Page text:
A Modern-Day Resurgence

In 1947, DeBeers commissioned the services of leading advertising agency N.W. Ayer, and the slogan “A diamond is forever” was coined. The premise of this large-scale marketing campaign was the suggestion that diamonds should be the only choice for engagement rings. The DeBeers advertising campaign was wildly successful, and was a contributing factor to today’s widespread embracing of the tradition of diamond engagement rings. In today’s fine jewelry market, more than 78% of engagement rings sold contain diamonds.

With the surge in popularity of the precious stone, many companies and organizations began campaigns to educate jewelers and consumers about what to look for when selecting a diamond. As jewelers experimented with ways to enhance the diamond’s visual appeal and presentation, new cutting techniques were adopted to help increase the stone’s brilliance. Over time, several prominent shapes emerged as the most popular varieties, including round, oval, marquise, square (princess), and rectangular (emerald).

Today, the world’s diamond deposits are slowly becoming depleted. Less than 20% of the diamonds mined are of gem quality; less than 2% are considered “investment diamonds.” 75-80% of mined diamonds are used for industrial applications, such as grinding, sawing, and drilling. Typically, more than 250 tons of ore must be mined in order to produce a one-carat, gem-quality stone.

The diamond’s rarity, beauty, and strength make it a fitting symbol of the resilience and longevity of marriage. In addition to engagement rings, diamonds are traditionally given as gifts to commemorate the milestone of the sixtieth anniversary. With their rich history, sense of permanence, and lustrous brilliance, diamonds are a natural choice to signify a lasting union.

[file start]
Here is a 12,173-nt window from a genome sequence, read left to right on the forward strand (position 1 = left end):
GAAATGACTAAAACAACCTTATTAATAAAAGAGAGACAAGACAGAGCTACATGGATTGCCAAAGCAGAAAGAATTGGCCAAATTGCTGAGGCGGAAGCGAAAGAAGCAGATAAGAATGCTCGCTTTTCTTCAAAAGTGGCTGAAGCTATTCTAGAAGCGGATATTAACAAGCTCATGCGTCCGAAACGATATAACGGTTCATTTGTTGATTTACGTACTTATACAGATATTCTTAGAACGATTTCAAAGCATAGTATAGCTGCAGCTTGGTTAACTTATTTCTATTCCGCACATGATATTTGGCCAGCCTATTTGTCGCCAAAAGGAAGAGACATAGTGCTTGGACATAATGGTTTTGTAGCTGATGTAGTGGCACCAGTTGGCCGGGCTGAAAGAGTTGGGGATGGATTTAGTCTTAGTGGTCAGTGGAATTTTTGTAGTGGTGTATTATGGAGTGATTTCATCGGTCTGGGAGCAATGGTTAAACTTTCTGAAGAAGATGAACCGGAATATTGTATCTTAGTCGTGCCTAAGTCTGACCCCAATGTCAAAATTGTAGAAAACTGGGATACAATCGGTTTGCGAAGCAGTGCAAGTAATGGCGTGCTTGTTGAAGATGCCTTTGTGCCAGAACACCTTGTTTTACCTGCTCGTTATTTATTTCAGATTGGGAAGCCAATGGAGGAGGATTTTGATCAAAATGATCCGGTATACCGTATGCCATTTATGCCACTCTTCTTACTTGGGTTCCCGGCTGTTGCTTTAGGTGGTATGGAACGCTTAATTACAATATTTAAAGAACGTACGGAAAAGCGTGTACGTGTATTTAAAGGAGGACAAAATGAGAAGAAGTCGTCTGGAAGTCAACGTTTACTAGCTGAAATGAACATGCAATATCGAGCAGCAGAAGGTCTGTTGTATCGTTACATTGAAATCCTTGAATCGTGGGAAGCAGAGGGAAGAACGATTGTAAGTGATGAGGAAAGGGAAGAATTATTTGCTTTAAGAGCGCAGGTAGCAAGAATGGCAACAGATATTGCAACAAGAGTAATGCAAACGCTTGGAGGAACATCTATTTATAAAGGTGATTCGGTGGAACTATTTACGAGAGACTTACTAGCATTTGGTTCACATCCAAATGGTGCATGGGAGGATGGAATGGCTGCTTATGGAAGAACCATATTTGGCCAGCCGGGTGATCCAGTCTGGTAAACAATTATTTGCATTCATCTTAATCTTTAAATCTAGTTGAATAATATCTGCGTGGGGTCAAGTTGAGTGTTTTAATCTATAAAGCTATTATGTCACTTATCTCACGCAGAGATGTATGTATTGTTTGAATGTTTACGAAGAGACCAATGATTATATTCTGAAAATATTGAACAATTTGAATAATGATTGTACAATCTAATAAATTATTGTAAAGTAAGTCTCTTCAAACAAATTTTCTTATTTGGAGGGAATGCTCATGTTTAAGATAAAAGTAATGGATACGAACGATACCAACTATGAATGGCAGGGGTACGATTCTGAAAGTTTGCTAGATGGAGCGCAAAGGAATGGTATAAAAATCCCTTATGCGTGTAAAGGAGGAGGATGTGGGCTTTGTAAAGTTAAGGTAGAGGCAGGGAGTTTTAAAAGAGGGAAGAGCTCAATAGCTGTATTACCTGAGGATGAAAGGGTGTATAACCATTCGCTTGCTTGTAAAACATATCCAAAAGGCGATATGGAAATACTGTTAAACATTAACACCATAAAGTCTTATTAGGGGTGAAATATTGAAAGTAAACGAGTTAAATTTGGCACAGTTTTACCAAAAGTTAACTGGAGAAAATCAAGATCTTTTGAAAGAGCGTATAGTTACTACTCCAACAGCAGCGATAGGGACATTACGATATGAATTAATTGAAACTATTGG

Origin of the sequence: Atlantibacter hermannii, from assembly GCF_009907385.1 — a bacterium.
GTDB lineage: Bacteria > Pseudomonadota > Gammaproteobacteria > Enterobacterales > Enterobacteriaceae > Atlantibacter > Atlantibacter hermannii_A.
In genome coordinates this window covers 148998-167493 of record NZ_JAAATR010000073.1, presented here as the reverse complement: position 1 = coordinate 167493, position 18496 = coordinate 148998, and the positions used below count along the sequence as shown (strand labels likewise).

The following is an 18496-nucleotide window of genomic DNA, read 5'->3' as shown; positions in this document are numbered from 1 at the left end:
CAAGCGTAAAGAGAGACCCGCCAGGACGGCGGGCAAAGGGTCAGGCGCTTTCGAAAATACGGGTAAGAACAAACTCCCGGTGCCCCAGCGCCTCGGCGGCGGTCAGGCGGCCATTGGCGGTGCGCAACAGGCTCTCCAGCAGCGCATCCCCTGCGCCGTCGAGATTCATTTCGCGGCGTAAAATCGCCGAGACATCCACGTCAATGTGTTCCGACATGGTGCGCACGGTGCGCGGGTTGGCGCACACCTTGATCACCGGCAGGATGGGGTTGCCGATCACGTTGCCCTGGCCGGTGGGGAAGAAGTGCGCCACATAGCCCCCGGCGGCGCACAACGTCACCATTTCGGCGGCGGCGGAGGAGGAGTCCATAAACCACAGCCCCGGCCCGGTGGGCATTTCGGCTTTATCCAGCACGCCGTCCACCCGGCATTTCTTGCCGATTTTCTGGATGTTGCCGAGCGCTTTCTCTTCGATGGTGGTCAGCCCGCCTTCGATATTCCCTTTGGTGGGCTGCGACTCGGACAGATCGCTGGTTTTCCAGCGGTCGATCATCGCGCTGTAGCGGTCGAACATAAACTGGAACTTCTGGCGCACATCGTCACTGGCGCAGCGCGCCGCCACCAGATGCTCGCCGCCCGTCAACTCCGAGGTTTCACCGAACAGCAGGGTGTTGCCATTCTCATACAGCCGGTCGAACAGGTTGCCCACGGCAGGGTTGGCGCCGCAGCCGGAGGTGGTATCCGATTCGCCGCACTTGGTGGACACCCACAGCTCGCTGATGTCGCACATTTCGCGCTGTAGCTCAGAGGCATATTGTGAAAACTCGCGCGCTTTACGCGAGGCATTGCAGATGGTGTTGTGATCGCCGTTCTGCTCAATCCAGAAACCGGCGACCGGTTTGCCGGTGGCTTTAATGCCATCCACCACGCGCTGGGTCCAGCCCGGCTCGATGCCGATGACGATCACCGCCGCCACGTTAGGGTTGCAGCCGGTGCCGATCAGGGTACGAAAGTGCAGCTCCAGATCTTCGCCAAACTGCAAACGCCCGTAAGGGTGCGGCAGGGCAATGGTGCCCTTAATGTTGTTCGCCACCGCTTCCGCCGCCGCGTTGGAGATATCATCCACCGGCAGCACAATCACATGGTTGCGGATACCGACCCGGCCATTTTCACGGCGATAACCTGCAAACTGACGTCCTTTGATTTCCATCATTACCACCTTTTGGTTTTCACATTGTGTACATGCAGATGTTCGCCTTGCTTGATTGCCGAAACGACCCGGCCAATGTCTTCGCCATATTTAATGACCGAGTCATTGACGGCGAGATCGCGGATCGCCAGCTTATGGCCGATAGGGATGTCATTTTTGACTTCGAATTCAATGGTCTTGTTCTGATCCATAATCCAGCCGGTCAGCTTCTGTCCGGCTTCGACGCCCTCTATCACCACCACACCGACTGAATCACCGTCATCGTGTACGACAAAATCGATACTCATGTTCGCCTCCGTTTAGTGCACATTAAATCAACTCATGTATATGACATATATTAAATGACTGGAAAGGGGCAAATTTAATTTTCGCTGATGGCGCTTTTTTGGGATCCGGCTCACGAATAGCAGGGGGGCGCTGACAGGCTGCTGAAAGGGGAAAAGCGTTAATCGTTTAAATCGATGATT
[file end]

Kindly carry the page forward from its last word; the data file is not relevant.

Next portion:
Transforming Rough Diamonds into Polished Diamonds

Created in nature .. cut and polished by us.  There is only one quality of a diamond which we control, diamond cut.  Don’t confuse diamond cut with diamond shape, for example a round brilliant cut diamond.  The cut refers to how well the stone is cut, the qualities of the diamond – how well the cut unlocks the diamond’s fire and brilliance.  It all comes down to the skill of the diamond cutter. The process of transforming rough diamonds into polished diamonds is amazing.  Taking a “rock” and making it into a thing of beauty involves tremendous experience and precision.  The process takes place in several stages: planning, cleaving or sawing, bruting, polishing and final inspection.  At each stage a diamond cutter or jeweler uses specific tools to bring out the unique diamond waiting within.  Let’s go through the process.

Planning

Analyzing the diamond to determine how it will be cut.  Computer-generated 3D images of the uncut diamond are generally used in the evaluating process.  Using these 3D models diamond manufacturers are able to assess the best angle for getting the best color, as well as for cutting and faceting the diamond.  The diamond facets are the windows of your diamond.  If cut properly, the light that enters will reflect back to your eye resulting in superb brilliance.  As you can understand, some raw diamonds are better suited for a round brilliant cut diamond while others would best be used for a longer diamond shape, like an oval shaped diamond, a pear shaped diamond or a marquise shaped diamond.  Even before the cutting process begins this is a crucial decision to be made.  For the manufacturer, it’s a question of getting the most out of a stone and being able therefore to get the most money.  For a consumer, it’s a question of whether the diamond is cut with the correct proportions to allow for maximum brilliance.

Cleaving/sawing